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Beijing Could Improve Human Rights As Part Of The Universal Periodic Review

All U.N. member states undergo such screening, generally every four to five years. Le said China had accepted 82 percent of the recommendations presented during the review last November. The council formally adopted the review of China without a vote Friday.

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China
Indian Muslims shout slogans during a protest against the Chinese government, in Mumbai, India, Sept. 14, 2018. Protesters demanded that China stop detaining ethnic Uighurs in detention and political indoctrination centers in Xinjiang region. VOA

A top Chinese diplomat claimed Friday that detention centers for Muslims in China’s western province of Xinjiang are “campuses, not camps” and said they are eventually going to be closed as a “training program” for ethnic Uighurs is downsized.

At the U.N. Human Rights Council in Geneva, Executive Vice Foreign Minister Le Yucheng reiterated China’s insistence that the detention centers are designed to provide training and fight regional terrorism. He also claimed that officials from around the world, including from the U.N., had visited the region and that the detention centers in Xinjiang are “actually boarding schools or campuses, not camps” as reported by critics.

The U.S. State Department said this week that China has “significantly intensified” a campaign of mass detentions of minority Uighurs over the last year, with between 800,000 and 2 million people from the Xinjiang Uighur Autonomous Region interned in camps. The centers have drawn condemnation from across the world.

UN
At the U.N. Human Rights Council in Geneva, Executive Vice Foreign Minister Le Yucheng reiterated China’s insistence that the detention centers are designed to provide training and fight regional terrorism. Pixabay

Le told reporters he had recently visited some Uighur centers in Xinjiang — and played ping pong and ate halal food there. He didn’t specify when the detention centers would be closed, other than telling reporters later that would happen “at the appropriate time.”

He also took aim at a U.S.-led event in Geneva on Xinjiang — calling that “unacceptable” interference in Chinese sovereignty.

Human Rights Council

The envoy’s comments came as China was responding to more than 200 recommendations by other countries on ways that Beijing could improve human rights as part of a Human Rights Council process known as the Universal Periodic Review.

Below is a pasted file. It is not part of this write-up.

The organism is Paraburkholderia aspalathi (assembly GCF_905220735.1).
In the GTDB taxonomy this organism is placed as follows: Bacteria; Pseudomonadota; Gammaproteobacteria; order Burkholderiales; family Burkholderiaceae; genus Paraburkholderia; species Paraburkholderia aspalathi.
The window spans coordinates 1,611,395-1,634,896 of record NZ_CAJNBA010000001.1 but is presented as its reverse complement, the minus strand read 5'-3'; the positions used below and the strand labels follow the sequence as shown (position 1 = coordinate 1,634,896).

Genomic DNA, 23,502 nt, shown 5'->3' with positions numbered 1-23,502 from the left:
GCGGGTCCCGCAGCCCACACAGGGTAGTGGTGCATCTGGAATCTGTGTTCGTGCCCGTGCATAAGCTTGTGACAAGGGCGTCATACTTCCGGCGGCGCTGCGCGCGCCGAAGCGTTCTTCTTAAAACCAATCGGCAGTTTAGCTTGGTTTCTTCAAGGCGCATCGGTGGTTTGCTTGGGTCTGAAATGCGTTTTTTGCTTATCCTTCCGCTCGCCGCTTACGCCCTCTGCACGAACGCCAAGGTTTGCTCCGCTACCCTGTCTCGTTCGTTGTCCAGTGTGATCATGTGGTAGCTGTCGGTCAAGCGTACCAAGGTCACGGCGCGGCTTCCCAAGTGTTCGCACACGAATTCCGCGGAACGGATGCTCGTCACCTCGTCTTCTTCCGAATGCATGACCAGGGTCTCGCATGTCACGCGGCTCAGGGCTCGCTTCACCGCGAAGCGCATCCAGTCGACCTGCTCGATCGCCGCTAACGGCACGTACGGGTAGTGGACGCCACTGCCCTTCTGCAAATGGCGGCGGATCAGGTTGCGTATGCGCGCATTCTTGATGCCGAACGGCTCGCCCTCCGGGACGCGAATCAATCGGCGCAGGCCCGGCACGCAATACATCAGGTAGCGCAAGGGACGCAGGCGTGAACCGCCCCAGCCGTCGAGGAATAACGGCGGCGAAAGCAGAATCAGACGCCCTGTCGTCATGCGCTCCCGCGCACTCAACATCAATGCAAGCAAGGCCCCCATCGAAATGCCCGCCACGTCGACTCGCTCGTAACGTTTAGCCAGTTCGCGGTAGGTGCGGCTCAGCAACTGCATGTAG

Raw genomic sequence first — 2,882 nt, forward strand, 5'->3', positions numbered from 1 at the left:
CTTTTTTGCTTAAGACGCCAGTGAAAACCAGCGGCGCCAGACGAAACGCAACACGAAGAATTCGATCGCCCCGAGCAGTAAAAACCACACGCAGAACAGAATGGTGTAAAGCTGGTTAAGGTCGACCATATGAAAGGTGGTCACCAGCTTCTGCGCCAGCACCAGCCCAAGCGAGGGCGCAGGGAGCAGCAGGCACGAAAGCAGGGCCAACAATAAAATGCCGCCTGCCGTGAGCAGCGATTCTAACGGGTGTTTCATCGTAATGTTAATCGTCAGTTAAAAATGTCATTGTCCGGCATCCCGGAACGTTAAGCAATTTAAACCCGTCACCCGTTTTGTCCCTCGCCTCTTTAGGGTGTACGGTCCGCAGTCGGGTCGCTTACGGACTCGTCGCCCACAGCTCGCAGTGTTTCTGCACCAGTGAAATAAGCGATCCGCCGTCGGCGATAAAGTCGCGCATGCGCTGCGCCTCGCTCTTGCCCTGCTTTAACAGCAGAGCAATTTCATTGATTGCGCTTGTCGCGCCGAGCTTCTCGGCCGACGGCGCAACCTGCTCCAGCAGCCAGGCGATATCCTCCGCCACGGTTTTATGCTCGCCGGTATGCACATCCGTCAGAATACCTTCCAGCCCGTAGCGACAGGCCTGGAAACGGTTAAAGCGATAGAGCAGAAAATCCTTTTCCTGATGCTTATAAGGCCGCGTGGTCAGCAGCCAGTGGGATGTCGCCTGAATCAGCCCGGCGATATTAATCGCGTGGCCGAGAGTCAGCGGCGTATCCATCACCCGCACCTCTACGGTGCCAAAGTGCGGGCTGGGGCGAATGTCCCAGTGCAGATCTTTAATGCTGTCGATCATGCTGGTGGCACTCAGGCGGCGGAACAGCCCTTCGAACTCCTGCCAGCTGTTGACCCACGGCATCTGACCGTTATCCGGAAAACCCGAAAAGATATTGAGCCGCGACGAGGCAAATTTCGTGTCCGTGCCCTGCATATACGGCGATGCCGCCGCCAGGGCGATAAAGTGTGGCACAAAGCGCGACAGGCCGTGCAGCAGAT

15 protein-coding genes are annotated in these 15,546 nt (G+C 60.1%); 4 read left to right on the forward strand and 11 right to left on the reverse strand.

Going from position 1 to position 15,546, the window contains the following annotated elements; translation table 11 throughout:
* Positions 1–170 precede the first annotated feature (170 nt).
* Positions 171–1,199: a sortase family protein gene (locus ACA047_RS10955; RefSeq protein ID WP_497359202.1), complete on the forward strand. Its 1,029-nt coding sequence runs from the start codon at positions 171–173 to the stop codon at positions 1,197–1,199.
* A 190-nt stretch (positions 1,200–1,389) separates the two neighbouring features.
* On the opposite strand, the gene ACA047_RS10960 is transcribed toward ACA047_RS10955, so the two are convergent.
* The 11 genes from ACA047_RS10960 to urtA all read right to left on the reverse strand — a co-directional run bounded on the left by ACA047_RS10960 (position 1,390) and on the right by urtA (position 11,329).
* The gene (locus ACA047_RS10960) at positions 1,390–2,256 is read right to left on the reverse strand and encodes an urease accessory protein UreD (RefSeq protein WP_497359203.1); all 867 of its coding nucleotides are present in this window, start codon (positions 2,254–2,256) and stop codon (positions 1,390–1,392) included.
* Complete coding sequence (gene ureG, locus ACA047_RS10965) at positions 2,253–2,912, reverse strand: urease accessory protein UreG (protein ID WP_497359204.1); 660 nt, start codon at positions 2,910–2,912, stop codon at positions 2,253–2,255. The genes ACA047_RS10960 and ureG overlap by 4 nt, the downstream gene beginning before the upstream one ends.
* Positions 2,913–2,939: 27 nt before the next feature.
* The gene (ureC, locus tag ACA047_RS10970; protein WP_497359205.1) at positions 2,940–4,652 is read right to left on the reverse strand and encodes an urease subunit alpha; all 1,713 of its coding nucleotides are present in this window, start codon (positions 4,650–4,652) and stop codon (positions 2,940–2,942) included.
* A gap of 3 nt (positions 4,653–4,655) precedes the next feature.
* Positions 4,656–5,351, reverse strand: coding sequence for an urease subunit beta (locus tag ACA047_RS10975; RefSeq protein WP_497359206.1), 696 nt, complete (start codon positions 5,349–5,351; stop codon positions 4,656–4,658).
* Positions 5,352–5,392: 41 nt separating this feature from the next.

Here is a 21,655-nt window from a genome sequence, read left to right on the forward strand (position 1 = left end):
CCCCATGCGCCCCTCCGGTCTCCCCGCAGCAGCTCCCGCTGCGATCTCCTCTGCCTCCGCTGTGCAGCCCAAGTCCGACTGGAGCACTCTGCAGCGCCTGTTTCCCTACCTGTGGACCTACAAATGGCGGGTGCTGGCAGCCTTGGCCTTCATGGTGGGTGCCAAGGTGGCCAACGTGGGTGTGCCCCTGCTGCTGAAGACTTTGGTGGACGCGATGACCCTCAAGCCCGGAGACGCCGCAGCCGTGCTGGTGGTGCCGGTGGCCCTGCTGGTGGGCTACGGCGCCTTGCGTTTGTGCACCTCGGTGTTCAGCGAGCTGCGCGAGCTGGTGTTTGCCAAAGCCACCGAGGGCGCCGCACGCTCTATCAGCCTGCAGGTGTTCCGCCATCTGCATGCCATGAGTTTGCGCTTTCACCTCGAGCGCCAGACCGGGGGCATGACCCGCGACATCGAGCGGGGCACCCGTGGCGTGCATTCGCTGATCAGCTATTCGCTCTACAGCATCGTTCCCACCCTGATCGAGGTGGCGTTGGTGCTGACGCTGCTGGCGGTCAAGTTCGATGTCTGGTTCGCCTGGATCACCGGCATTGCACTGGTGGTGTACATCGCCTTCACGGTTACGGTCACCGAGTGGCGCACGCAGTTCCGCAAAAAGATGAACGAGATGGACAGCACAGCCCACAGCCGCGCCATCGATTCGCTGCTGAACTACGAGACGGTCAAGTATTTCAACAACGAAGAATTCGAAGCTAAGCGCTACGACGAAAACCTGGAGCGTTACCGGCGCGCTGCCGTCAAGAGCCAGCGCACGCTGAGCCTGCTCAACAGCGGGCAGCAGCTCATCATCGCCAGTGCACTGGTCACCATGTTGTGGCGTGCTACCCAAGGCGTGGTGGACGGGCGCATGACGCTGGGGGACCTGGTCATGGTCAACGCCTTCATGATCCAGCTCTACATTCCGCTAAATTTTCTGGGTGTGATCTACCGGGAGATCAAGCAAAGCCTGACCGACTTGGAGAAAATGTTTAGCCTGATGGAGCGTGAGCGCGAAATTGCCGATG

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He also took aim at a U.S.-led event in Geneva on Xinjiang — calling that “unacceptable” interference in Chinese sovereignty. VOA

All U.N. member states undergo such screening, generally every four to five years. Le said China had accepted 82 percent of the recommendations presented during the review last November. The council formally adopted the review of China without a vote Friday.

Also Read: How to Pay your Credit Card Bill Conveniently

The United States, historically one of the few countries to confront China over its human rights records, pulled out of the 47-country Geneva-based U.N. body last year, alleging it has an anti-Israeli bias and other shortcomings.

Norway’s ambassador in Geneva voiced the most criticism among diplomats at the council on Friday. Hans Brattskar said Norway regretted that China did not accept any recommendations related to the Uighur detention situation in Xinjiang. (VOA)

Next Story

UN Calls People to Favour Products Containing Plastic Recycled from Waste

Manufacturers, meanwhile, need to improve designs so that a product’s plastic components are more easily recovered for recycling, use recycled plastic in their products, and advertise that feature to consumers

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Carpets, Rugs, Plastic Waste, Biodegradable, Recycle
The rugs manufacturer and exporter emphasises green and responsible production using non-polluting manufacturing practices and conservation of energy and materials as far as possible. Pixabay

A European Commission-funded project supported by the UN is calling for consumers to demand electronic and electrical products made with recycled plastic, and for manufacturers to redesign products to both improve recyclability and integrate recycled plastics in new products.